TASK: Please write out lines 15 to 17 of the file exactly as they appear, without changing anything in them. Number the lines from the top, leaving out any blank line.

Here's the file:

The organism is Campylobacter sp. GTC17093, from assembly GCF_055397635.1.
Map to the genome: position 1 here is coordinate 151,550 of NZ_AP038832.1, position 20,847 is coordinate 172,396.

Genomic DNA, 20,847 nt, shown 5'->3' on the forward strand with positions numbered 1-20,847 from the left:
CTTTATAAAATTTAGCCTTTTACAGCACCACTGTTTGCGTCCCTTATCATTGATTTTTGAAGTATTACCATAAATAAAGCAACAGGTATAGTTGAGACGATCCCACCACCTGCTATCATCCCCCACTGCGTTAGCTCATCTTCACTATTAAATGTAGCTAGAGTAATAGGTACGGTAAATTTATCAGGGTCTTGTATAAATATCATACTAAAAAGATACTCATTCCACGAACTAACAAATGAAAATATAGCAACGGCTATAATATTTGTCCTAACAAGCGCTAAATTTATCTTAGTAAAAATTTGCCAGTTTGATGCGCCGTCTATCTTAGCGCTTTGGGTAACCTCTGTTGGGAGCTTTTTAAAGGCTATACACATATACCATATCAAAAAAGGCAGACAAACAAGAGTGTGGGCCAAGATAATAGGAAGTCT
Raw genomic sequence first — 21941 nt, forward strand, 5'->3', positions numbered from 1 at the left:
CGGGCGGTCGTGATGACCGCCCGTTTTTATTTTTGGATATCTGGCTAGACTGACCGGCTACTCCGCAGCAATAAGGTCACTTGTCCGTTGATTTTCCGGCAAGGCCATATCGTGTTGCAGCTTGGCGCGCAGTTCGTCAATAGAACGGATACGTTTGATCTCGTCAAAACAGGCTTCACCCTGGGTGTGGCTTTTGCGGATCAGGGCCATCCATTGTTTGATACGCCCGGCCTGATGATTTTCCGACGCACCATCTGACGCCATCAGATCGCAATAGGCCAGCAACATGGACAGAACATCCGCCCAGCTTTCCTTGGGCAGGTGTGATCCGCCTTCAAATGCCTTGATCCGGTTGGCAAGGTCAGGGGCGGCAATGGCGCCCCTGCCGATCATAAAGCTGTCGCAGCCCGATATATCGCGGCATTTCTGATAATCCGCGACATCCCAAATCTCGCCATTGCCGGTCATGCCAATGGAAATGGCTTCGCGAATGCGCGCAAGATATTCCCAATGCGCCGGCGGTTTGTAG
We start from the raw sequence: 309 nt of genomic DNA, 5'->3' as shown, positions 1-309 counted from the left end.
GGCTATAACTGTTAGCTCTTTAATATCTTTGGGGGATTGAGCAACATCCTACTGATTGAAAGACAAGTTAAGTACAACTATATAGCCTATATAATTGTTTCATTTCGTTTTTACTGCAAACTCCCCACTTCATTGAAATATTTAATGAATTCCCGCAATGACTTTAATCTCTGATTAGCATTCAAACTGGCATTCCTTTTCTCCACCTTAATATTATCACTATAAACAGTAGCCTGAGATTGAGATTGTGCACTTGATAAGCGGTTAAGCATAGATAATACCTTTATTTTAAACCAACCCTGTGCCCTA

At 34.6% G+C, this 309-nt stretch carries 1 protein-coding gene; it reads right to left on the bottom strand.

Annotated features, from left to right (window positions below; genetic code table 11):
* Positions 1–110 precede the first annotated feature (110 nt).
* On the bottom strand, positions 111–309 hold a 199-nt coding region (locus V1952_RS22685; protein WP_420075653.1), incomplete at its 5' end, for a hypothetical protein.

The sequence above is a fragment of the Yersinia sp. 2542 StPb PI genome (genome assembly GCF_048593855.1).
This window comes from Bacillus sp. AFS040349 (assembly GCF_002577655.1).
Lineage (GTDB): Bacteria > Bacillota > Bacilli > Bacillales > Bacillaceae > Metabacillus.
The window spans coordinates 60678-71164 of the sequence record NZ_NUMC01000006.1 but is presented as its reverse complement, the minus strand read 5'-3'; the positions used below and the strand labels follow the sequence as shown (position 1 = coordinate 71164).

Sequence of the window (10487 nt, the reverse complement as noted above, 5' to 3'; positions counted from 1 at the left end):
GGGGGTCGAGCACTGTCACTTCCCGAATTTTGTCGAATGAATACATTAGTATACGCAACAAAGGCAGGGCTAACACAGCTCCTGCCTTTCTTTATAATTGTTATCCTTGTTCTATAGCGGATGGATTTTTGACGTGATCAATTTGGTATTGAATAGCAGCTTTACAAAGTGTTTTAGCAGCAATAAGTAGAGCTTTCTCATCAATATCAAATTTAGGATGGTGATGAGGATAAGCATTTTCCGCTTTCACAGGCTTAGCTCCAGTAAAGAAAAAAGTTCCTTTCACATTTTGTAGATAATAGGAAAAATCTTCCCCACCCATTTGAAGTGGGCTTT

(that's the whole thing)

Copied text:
Lineage (GTDB): Bacteria > Bacillota > Bacilli > Bacillales > Bacillaceae > Metabacillus.
The window spans coordinates 60678-71164 of the sequence record NZ_NUMC01000006.1 but is presented as its reverse complement, the minus strand read 5'-3'; the positions used below and the strand labels follow the sequence as shown (position 1 = coordinate 71164).

Sequence of the window (10487 nt, the reverse complement as noted above, 5' to 3'; positions counted from 1 at the left end):